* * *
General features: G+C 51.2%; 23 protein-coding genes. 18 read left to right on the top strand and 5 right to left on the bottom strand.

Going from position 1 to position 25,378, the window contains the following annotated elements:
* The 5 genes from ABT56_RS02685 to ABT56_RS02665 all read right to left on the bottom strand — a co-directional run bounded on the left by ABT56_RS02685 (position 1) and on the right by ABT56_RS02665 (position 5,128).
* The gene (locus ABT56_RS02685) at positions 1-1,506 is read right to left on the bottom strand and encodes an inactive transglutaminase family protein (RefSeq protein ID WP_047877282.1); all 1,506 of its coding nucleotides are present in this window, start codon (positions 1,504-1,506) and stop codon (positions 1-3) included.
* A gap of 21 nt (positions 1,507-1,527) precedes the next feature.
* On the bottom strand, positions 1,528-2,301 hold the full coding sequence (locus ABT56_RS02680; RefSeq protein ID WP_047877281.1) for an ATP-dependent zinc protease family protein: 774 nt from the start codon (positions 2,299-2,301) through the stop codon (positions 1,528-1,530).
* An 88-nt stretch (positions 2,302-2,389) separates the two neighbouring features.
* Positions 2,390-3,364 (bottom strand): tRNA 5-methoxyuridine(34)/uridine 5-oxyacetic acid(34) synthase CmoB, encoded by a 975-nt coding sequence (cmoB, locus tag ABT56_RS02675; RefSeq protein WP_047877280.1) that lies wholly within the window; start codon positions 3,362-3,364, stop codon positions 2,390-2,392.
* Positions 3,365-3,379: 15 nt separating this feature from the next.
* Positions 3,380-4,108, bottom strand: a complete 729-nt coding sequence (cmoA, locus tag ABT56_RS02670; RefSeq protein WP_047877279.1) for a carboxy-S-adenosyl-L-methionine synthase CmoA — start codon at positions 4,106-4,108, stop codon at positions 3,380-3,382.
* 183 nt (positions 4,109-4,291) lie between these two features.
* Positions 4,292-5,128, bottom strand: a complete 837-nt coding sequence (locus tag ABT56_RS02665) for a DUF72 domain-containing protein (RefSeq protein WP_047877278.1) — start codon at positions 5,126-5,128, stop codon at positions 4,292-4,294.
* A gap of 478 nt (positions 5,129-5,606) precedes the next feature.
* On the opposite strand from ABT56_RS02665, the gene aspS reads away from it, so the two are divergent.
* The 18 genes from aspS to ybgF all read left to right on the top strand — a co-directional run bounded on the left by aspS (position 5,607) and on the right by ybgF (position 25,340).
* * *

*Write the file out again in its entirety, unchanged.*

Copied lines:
General features: G+C 51.2%; 23 protein-coding genes. 18 read left to right on the top strand and 5 right to left on the bottom strand.

Going from position 1 to position 25,378, the window contains the following annotated elements:
* The 5 genes from ABT56_RS02685 to ABT56_RS02665 all read right to left on the bottom strand — a co-directional run bounded on the left by ABT56_RS02685 (position 1) and on the right by ABT56_RS02665 (position 5,128).
* The gene (locus ABT56_RS02685) at positions 1-1,506 is read right to left on the bottom strand and encodes an inactive transglutaminase family protein (RefSeq protein ID WP_047877282.1); all 1,506 of its coding nucleotides are present in this window, start codon (positions 1,504-1,506) and stop codon (positions 1-3) included.
* A gap of 21 nt (positions 1,507-1,527) precedes the next feature.
* On the bottom strand, positions 1,528-2,301 hold the full coding sequence (locus ABT56_RS02680; RefSeq protein ID WP_047877281.1) for an ATP-dependent zinc protease family protein: 774 nt from the start codon (positions 2,299-2,301) through the stop codon (positions 1,528-1,530).
* An 88-nt stretch (positions 2,302-2,389) separates the two neighbouring features.
* Positions 2,390-3,364 (bottom strand): tRNA 5-methoxyuridine(34)/uridine 5-oxyacetic acid(34) synthase CmoB, encoded by a 975-nt coding sequence (cmoB, locus tag ABT56_RS02675; RefSeq protein WP_047877280.1) that lies wholly within the window; start codon positions 3,362-3,364, stop codon positions 2,390-2,392.
* Positions 3,365-3,379: 15 nt separating this feature from the next.
* Positions 3,380-4,108, bottom strand: a complete 729-nt coding sequence (cmoA, locus tag ABT56_RS02670; RefSeq protein WP_047877279.1) for a carboxy-S-adenosyl-L-methionine synthase CmoA — start codon at positions 4,106-4,108, stop codon at positions 3,380-3,382.
* 183 nt (positions 4,109-4,291) lie between these two features.
* Positions 4,292-5,128, bottom strand: a complete 837-nt coding sequence (locus tag ABT56_RS02665) for a DUF72 domain-containing protein (RefSeq protein WP_047877278.1) — start codon at positions 5,126-5,128, stop codon at positions 4,292-4,294.
* A gap of 478 nt (positions 5,129-5,606) precedes the next feature.
* On the opposite strand from ABT56_RS02665, the gene aspS reads away from it, so the two are divergent.
* The 18 genes from aspS to ybgF all read left to right on the top strand — a co-directional run bounded on the left by aspS (position 5,607) and on the right by ybgF (position 25,340).